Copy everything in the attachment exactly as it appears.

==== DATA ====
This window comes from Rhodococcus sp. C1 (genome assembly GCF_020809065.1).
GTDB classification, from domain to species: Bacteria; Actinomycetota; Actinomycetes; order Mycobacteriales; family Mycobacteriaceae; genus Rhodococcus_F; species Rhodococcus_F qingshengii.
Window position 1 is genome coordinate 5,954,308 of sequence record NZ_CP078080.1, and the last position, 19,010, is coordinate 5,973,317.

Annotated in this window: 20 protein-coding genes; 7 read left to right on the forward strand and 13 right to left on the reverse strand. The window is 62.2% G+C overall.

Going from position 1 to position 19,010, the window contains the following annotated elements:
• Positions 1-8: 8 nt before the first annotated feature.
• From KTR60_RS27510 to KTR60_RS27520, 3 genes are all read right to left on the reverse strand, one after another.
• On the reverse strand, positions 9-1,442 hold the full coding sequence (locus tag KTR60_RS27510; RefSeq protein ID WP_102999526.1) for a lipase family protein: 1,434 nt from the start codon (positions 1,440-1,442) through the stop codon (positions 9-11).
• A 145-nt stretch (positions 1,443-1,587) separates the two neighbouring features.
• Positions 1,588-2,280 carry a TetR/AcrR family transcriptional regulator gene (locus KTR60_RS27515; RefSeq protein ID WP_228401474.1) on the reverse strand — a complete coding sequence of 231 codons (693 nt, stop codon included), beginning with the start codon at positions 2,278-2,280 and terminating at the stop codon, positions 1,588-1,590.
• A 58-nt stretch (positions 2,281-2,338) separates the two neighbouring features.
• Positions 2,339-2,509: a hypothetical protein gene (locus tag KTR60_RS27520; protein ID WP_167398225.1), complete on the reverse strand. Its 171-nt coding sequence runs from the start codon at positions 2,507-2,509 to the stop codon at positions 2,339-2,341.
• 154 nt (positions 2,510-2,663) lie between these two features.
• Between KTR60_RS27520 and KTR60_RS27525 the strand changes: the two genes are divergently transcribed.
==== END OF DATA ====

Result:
This window comes from Rhodococcus sp. C1 (genome assembly GCF_020809065.1).
GTDB classification, from domain to species: Bacteria; Actinomycetota; Actinomycetes; order Mycobacteriales; family Mycobacteriaceae; genus Rhodococcus_F; species Rhodococcus_F qingshengii.
Window position 1 is genome coordinate 5,954,308 of sequence record NZ_CP078080.1, and the last position, 19,010, is coordinate 5,973,317.

Annotated in this window: 20 protein-coding genes; 7 read left to right on the forward strand and 13 right to left on the reverse strand. The window is 62.2% G+C overall.

Going from position 1 to position 19,010, the window contains the following annotated elements:
• Positions 1-8: 8 nt before the first annotated feature.
• From KTR60_RS27510 to KTR60_RS27520, 3 genes are all read right to left on the reverse strand, one after another.
• On the reverse strand, positions 9-1,442 hold the full coding sequence (locus tag KTR60_RS27510; RefSeq protein ID WP_102999526.1) for a lipase family protein: 1,434 nt from the start codon (positions 1,440-1,442) through the stop codon (positions 9-11).
• A 145-nt stretch (positions 1,443-1,587) separates the two neighbouring features.
• Positions 1,588-2,280 carry a TetR/AcrR family transcriptional regulator gene (locus KTR60_RS27515; RefSeq protein ID WP_228401474.1) on the reverse strand — a complete coding sequence of 231 codons (693 nt, stop codon included), beginning with the start codon at positions 2,278-2,280 and terminating at the stop codon, positions 1,588-1,590.
• A 58-nt stretch (positions 2,281-2,338) separates the two neighbouring features.
• Positions 2,339-2,509: a hypothetical protein gene (locus tag KTR60_RS27520; protein ID WP_167398225.1), complete on the reverse strand. Its 171-nt coding sequence runs from the start codon at positions 2,507-2,509 to the stop codon at positions 2,339-2,341.
• 154 nt (positions 2,510-2,663) lie between these two features.
• Between KTR60_RS27520 and KTR60_RS27525 the strand changes: the two genes are divergently transcribed.